My spouse has complained to me, on numerous occasions, that I do or say things that make him miserable and upset: like being overly emotional, sarcastic, negative, closed minded, etc. I have been trying to make a conscience effort to not do these things, but I also tend to forget and slip up, which in turn makes him angry with me. We have had many blowup arguments over these issues, which has harbored a lot of resentment and tension between us. We haven't had sex for over a year and he is no longer affectionate toward me. Why can't I get it through my head to stop doing the things that annoy him? I don't do it intentionally. I am just a little more laid back and carefree than he is. He says we are no longer compatible and wants out of the marriage. I want to save the relationship, but I feel we are very close to the point of no return. HELP!
The reason relationships are so important to us is because, in them, we feel like we and our needs matter most. However, what we sometimes forget is that these relationships—especially in a marriage—need to also provide respect and love. From what you write, your husband isn’t experiencing these from you. As a result, it’s understandable that there are feelings of resentment and tension leading to arguments.
Interestingly, you also say he’s no longer affectionate and sex has stopped. Many people believe that men desire sex regardless of emotions. However, it’s been my experience that many males will no longer want to be physically involved when they’ve been emotionally hurt.
What caught my attention is your statement that you try to make a conscious effort to stop doing the things that annoy him and that you don’t do them intentionally. Yet, they continue to happen. To most people, this would seem like you’re just not trying hard enough. However, I wonder if there is something further that hasn’t been explored.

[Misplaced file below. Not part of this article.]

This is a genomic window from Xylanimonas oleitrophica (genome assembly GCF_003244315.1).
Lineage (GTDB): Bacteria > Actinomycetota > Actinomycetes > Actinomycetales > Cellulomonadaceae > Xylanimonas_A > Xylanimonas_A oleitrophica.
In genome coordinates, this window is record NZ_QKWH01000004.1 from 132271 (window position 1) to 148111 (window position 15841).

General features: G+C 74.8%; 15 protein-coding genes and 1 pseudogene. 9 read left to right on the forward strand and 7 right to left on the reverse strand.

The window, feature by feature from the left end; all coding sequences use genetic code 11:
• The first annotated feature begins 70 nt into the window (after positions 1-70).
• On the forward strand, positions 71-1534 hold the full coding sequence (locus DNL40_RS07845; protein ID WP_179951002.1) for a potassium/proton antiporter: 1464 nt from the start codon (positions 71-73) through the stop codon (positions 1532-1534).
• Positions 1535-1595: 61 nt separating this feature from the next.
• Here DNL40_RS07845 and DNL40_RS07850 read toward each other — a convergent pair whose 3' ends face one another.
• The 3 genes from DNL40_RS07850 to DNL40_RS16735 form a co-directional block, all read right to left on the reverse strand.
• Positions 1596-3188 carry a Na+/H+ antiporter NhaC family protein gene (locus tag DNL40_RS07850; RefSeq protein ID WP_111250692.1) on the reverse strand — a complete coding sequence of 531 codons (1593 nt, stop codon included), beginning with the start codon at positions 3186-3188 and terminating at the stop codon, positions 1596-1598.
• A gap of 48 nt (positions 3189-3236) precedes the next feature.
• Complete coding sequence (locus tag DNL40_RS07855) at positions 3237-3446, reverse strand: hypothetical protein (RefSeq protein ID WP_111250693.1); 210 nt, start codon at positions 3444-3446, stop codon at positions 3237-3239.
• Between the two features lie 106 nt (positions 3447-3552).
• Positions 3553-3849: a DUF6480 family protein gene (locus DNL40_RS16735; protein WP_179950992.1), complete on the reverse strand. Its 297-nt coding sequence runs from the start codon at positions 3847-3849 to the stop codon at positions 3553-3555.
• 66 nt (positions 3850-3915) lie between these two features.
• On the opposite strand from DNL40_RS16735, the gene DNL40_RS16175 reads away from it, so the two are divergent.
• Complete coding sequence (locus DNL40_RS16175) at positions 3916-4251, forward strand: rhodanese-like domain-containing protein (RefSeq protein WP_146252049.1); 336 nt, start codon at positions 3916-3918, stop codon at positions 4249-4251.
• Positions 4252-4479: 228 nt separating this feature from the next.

Many times, people are not present. By that, I mean their reactions or responses, though they’re occurring in the moment, are really a throw back. Something in the situation has set them off and has struck a nerve. Without them even knowing it, the reaction they have is really to something from the past.
If, in fact, this is what is happening, you really can’t help it: it is a "knee-jerk" reaction that occurs instantaneously and will be out of your control. The appropriate name for this is an implicit memory. Without knowing about this concept, you’d have no way of knowing that this could be happening.
Since your spouse is the person you’re most vulnerable with—it’s in couples where you see this happening most often—it’s the partner who’s the most likely to be the recipient of these types of reactions. And just like your husband has experienced, it can be quite overwhelming and lead to lots of negative feelings.
The good news is that these reactions can be worked on. The work is best done by something more than just talk therapy and gaining insight. I have helped couples come to understand why this occurs, help to heal the individual who’s reacting, and how to deal with possible reactions as healing is taking place.
Once someone works on him or herself, life can be far less out of control and much more satisfying. Hopefully, with some education, your spouse will be willing to understand what is going on and move forward in this process.
Understanding Sexual Compatibility In Marriage
How To Get Your Spouse To See A Therapist
How Compatible Are You
Karen Sherman, Ph.D., (www.drkarensherman.com) is a practicing psychologist in relationships and lifestyle issues for over 20 years. She offers teleseminars and is the author of "Mindfulness and the Art of Choice: Transform Your Life" and co-author of "Marriage Magic! Find It, Keep It, and Make it Last." You can sign up for her free monthly newsletter with relationship tips at www.ChoiceRelationships.com